• “Do” – transactional searches
  • “Go” – navigational searches

Google has eloquently taken Andrei Broder’s concept and broken it down into three simple words.

By using “know,” “do” and “go” as part of your research, you can bucket keywords by intent.

Making know, do and go actionable

Knowing how “know,” “do” and “go” searches work is all well and good but you need to be able to put this into action.

A few years back, I would have been bucketing the keywords by hand. Luckily keyword tools are catching up and some can help you out with bucketing them quicker.

Meet Keyword Keg

Keyword Keg has only been around a few years but has made some massive strides and is one of my go-to keyword research tools.

Here’s how to use it for search intent and bucketing queries:

Enter your seed keywords into the search box (including wildcards if you want).

You then get to choose which country, language and APIs you want:

In the above example, I have pulled in the Amazon, Bing, eBay, Google and Wikipedia options.

These are my preferred choices for e-commerce sites. This combination of APIs will bring a selection of “know,” “go” and “do” searches.

Finally, you can set what kind of result types you want.

After a few minutes – you won’t have time to make a cup of coffee – you will get results back like this:

It has all the usual features that you expect to see in a modern keyword tool:

  • Volume
  • CPC
  • Competition
  • Value
  • SEO Difficulty
  • CTR Scope
  • Keyword Power
  • Trends

From here you need to take your data and export it to excel.

Then you need to format it to make it more actionable.

This is where most people leave their keyword research. We, however, are going to bucket by intent.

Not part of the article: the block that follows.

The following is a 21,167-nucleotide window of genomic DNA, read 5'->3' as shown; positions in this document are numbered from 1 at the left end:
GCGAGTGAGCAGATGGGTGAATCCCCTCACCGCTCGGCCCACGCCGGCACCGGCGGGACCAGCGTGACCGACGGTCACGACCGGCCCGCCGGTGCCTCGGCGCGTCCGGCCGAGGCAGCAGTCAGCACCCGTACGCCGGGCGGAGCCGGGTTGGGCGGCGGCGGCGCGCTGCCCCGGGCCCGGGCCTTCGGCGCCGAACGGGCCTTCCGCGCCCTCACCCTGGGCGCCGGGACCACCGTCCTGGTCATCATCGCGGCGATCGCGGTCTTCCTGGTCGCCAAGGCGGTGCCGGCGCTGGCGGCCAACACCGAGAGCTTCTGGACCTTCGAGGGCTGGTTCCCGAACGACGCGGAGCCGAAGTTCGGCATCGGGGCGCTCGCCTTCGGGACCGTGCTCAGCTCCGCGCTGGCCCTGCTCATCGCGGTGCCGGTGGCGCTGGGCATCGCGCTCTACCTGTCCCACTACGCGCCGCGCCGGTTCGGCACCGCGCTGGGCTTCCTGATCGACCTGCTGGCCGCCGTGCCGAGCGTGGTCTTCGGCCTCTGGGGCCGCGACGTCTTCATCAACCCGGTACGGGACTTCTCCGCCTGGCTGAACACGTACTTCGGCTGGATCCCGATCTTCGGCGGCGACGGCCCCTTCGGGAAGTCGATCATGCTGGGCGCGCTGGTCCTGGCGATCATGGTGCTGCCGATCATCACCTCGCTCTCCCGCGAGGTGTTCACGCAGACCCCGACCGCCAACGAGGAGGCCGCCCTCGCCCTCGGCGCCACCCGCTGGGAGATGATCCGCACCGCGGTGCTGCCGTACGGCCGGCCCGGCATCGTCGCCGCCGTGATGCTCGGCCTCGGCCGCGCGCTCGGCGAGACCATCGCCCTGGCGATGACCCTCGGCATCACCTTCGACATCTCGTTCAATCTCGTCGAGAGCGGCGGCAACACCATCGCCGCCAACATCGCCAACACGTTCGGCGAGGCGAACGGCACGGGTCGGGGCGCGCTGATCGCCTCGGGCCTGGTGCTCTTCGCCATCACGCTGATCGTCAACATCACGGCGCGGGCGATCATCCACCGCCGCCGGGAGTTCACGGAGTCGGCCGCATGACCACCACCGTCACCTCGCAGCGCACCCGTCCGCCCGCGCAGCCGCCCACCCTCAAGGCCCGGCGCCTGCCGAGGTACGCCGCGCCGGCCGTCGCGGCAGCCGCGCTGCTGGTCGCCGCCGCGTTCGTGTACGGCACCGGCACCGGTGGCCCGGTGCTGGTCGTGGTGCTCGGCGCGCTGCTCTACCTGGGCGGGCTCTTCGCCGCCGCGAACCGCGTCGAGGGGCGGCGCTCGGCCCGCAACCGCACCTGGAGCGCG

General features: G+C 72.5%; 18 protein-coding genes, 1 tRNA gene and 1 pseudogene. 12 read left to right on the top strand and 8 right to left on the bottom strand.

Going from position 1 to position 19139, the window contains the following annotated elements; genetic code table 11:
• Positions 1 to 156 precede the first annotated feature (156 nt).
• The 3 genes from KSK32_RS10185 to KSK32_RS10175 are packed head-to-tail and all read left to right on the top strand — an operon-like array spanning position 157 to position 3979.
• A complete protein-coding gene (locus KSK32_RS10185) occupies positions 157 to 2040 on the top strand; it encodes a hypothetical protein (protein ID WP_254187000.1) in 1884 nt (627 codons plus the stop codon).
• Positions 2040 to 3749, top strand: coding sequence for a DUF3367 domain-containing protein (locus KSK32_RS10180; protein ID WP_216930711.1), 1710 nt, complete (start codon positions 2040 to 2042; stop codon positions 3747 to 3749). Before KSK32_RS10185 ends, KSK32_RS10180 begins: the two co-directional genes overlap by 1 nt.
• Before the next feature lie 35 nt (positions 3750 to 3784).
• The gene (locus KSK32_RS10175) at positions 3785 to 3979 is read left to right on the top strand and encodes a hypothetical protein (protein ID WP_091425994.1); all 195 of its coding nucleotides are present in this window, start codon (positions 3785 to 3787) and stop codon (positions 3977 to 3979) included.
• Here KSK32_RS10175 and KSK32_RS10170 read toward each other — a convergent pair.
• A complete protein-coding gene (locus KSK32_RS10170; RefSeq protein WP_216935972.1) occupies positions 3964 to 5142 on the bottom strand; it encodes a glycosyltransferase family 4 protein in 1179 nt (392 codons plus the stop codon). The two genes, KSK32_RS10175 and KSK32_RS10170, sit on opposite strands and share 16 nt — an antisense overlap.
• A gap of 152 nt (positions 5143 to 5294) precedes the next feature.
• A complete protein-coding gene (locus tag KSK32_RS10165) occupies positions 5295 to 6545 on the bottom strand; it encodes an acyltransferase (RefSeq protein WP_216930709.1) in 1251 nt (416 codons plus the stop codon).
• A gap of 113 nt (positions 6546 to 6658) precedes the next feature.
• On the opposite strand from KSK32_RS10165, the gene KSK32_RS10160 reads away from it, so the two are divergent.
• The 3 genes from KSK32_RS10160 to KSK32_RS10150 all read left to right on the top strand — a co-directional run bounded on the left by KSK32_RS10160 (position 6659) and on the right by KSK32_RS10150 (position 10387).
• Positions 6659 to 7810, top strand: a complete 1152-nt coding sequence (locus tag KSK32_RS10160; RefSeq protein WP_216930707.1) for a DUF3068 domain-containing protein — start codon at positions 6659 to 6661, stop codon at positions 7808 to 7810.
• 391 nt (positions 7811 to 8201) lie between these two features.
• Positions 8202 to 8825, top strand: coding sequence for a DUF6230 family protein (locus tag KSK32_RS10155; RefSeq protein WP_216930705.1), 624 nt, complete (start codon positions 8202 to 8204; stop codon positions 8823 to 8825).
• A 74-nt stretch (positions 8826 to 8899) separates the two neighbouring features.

If you look over to the right of the spreadsheet, you will see some results options.

  • Total Ads
  • Total Local Listings
  • Total News Listings
  • Total Fresh Listings
  • Total Video Listings
  • Total Image Listings
  • Snippets
  • Knowledge Graph

When filtering by the knowledge graph column, you can see the kind of search queries that are likely to fall into the “Go” bucket.

If you have a fairly well-known brand, these are likely to include the sort of queries that you need to make sure you rank for.

You can quickly expand this bucket by using a tool like Ubersuggest or Semrush.

To find the kind of queries that people are using for “Know” intent you can filter the snippets column.

You now have a bucket for queries that show some form of snippet in the results.

It’s a quick way to see what has search volume and whether your site will be able to rank for it. You can also see whether video or image content is appearing in the search results.

For only a few minutes of work, you can start to gather the information that you need to help your potential users at the start of their purchasing journey.

You can also pull data for the “Do” queries by filtering the “Search Result” column.

In the example below, you can see that I have filtered by the word “buy.”

This shows clear intent that the user is getting close to making their purchasing decision.

Over time you will build up a library of “Do” intent phrases that will help you filter the keywords down.

Here are some intent based keywords that I like to start with:

  • Buy
  • Order
  • Purchase
  • [brand] review
  • review

This simple process allows you to break down your research into buckets for the different categories on your site and the products you sell.

Just picking keywords based on volume and competition doesn’t cut it in any longer.

Spend time researching  “Know,” Do” and “Go” queries so you can create content that puts you in front of the consumer at all stages of their purchasing cycle.

And in 2019, that’s where you need to be. Don’t let your competitors beat you to it.


Opinions expressed in this article are those of the guest author and not necessarily Search Engine Land. Staff authors are listed here.